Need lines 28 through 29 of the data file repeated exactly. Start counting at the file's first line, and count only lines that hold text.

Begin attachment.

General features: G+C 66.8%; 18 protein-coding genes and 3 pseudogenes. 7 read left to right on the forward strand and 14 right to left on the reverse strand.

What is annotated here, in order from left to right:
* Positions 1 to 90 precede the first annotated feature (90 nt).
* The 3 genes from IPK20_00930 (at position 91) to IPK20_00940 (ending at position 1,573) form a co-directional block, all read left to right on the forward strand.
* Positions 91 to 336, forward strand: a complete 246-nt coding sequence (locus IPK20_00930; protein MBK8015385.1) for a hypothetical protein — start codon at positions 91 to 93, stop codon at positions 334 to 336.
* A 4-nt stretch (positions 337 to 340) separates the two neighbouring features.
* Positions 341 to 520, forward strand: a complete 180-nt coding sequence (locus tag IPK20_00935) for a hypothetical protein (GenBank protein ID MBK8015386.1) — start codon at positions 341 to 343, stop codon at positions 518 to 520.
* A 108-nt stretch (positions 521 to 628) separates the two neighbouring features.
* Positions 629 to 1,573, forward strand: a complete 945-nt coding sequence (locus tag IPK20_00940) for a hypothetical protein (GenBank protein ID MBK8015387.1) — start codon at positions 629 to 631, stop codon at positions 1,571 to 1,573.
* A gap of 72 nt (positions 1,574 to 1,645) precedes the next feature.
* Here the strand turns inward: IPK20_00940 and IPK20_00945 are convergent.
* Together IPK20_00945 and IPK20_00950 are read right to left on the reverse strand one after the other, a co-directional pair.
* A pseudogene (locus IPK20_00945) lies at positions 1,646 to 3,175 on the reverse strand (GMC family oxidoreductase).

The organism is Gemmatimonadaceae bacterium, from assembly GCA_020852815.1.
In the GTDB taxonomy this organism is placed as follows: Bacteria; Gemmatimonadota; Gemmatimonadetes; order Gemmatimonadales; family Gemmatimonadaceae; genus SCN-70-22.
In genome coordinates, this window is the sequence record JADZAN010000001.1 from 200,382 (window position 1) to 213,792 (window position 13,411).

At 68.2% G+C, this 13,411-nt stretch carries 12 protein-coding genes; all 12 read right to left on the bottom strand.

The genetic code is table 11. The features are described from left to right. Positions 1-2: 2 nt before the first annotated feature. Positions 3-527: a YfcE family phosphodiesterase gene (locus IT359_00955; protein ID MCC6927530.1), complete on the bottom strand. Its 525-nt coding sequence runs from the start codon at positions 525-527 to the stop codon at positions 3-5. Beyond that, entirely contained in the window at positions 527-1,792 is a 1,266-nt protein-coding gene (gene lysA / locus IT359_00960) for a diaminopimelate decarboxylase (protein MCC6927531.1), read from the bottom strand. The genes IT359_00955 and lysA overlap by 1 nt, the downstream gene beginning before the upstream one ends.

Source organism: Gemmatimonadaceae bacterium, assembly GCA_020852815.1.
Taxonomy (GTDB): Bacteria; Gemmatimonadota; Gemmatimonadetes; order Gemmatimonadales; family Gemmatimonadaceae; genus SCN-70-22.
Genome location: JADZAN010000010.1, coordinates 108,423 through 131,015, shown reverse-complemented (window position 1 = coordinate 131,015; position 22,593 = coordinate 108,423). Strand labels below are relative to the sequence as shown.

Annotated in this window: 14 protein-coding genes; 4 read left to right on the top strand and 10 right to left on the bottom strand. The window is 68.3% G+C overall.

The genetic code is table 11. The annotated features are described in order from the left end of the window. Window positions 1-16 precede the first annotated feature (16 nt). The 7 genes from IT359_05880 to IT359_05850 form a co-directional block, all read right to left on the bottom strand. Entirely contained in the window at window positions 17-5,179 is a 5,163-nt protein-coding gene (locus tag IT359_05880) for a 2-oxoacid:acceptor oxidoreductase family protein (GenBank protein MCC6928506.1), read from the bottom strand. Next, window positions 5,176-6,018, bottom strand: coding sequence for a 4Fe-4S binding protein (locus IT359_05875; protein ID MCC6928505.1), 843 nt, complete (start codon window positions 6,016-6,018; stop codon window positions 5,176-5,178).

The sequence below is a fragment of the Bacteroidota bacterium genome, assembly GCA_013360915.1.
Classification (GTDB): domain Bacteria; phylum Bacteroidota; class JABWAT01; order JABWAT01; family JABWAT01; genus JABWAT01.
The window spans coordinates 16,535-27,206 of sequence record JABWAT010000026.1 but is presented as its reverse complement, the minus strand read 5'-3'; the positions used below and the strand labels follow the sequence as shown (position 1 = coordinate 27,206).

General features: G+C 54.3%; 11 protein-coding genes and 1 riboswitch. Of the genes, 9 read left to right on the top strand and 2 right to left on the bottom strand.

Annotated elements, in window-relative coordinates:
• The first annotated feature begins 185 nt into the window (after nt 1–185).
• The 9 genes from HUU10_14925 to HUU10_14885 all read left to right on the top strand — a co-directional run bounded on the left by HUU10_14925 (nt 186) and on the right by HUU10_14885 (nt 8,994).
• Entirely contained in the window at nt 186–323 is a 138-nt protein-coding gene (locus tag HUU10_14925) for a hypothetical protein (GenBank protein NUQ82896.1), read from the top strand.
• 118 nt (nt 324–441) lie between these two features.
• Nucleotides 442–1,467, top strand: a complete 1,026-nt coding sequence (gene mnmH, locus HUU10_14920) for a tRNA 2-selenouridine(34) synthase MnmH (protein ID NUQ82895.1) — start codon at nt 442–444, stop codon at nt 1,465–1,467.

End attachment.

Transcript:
Annotated elements, in window-relative coordinates:
• The first annotated feature begins 185 nt into the window (after nt 1–185).